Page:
I’ve conducted youth workshops over the course of a few months and parents always seem to ask about topics and discussions. Inquisitive parents sometimes listen to what’s being presented and have their own questions. CAIR-Philadelphia’s model is that youth workshops must educate, empower, and inspire. We’ve prepared the best hands-on, interactive activities for MYLP students. Participants receive practical information that they can use daily, and most importantly, they get their voices heard. We teach young American Muslims that what they contribute is equally as valuable as any other religious group.
One activity that seems to be popular with the youth and, I must admit, a personal favorite of mine is Name the Stereotype. This is how it works: Everyone brainstorms common stereotypes of Muslims and Islam that they’ve heard in school, TV, radio etc. Participants break up into smaller groups to generate positive responses. When all the groups are finished, they critique each other and I pick a winner. Of course I am the judge. This fun activity (and believe me, it is really fun and competitive, as the groups are usually divided girls against boys) test students to see how they use the information that is given during the workshop. The goal is to teach students how to react positively when asked a question on Islam or Muslims, even if it is based on a stereotype or if they find the question to be ridiculous.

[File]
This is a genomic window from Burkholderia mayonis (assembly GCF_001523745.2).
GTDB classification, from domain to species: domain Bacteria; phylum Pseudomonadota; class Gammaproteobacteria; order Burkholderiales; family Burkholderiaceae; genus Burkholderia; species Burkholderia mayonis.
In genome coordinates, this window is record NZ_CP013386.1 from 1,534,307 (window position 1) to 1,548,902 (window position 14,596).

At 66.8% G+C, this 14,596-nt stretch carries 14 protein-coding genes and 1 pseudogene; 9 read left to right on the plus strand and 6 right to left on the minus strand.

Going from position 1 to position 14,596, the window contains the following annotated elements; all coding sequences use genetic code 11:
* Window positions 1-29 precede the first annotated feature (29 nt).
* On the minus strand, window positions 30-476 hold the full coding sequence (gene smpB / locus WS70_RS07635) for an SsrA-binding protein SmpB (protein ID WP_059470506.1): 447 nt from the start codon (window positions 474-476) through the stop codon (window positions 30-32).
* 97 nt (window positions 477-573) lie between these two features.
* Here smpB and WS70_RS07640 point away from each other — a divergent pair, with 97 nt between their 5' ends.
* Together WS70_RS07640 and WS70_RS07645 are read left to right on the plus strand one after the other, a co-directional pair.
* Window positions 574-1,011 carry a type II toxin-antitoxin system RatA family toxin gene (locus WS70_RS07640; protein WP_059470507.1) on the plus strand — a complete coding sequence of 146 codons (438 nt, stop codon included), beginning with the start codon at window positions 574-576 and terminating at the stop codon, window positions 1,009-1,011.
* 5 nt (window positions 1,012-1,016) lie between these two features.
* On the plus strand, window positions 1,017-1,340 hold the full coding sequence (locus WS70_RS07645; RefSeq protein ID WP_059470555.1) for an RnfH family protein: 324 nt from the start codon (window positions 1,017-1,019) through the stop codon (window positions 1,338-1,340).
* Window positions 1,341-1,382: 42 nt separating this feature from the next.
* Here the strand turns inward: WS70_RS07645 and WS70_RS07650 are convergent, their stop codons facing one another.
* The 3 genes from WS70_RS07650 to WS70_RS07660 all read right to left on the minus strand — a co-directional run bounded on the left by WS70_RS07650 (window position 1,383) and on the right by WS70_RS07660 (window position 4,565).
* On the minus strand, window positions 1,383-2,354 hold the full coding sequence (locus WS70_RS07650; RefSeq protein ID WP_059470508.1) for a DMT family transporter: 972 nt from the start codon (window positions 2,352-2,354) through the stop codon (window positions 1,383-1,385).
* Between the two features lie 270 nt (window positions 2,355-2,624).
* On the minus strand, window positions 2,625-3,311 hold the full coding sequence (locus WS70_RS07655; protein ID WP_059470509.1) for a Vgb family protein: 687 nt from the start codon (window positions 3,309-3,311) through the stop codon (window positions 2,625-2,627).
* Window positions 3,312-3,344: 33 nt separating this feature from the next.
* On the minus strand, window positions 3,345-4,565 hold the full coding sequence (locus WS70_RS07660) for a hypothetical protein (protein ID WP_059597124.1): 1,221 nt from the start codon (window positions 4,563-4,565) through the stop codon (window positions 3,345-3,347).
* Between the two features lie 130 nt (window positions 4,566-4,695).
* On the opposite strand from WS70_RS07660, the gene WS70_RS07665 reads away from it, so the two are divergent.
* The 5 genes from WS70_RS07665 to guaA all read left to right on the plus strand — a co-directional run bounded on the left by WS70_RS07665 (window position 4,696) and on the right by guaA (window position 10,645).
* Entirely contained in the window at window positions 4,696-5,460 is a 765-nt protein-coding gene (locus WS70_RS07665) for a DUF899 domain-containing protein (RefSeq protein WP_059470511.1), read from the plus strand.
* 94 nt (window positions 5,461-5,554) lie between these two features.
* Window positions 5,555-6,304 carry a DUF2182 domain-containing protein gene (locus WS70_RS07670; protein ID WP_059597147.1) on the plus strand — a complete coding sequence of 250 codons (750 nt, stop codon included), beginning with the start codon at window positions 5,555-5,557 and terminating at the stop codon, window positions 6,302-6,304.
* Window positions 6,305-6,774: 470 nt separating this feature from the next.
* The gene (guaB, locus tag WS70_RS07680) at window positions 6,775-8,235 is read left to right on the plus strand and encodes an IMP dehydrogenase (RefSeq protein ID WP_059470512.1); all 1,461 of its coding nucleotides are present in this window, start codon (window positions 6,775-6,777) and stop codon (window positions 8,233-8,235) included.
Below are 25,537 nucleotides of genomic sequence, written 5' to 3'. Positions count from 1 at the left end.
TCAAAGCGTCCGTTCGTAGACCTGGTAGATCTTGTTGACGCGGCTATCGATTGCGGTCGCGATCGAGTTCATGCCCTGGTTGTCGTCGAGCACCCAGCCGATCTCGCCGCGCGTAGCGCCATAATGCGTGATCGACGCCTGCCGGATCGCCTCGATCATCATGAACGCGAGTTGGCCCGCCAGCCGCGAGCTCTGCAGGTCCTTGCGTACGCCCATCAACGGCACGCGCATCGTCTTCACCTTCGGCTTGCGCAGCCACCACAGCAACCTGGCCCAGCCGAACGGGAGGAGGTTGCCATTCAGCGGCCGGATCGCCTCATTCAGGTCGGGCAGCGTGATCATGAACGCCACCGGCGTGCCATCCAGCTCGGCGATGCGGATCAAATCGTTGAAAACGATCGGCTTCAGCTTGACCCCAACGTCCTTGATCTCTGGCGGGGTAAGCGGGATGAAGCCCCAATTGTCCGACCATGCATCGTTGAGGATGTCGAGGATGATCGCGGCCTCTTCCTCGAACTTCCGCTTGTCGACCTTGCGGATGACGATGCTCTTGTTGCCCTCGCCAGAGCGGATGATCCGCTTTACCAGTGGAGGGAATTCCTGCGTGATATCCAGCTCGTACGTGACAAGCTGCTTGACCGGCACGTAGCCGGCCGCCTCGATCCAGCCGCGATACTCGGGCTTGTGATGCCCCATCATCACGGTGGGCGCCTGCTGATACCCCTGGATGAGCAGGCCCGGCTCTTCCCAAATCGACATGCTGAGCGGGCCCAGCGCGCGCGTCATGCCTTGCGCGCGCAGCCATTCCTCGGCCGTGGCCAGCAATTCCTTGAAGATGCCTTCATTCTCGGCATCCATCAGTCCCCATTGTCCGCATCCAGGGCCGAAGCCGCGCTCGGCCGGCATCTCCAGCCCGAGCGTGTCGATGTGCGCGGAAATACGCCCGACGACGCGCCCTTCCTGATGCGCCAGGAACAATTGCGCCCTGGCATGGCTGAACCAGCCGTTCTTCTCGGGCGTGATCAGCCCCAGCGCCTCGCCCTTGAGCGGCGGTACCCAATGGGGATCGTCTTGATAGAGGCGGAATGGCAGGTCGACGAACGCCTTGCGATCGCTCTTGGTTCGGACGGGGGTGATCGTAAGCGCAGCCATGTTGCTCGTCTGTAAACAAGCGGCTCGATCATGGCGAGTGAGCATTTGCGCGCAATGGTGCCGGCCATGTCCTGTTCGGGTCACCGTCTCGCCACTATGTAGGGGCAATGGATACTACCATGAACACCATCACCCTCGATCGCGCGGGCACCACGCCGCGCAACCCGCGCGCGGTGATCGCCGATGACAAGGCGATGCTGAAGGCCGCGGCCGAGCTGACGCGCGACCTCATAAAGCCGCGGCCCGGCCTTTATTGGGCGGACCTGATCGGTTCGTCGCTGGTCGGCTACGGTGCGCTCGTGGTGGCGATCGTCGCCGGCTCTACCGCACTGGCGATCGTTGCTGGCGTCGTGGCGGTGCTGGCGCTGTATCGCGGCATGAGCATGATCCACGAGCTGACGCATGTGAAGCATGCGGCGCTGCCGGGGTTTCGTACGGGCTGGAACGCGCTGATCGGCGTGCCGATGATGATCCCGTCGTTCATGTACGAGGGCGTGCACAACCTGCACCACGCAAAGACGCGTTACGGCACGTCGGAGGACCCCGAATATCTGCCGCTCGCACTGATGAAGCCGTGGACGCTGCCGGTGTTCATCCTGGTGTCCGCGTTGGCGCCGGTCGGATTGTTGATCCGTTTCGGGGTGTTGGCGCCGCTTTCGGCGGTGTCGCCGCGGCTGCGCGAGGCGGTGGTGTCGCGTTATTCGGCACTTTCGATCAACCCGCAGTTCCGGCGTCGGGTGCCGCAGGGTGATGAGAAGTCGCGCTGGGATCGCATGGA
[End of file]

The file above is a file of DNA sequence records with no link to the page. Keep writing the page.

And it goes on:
Here are common stereotypes participants came up with:
- All Muslims are violent/terrorists
- Muslim women are oppressed
- Muslims want to take over the world
- Muslims are not tolerant of other people
- All Muslims are Arab/All Arab are Muslims
Rugiatu Conteh is the Outreach and Communications Director of the Council on American-Islamic Relations Philadelphia Chapter.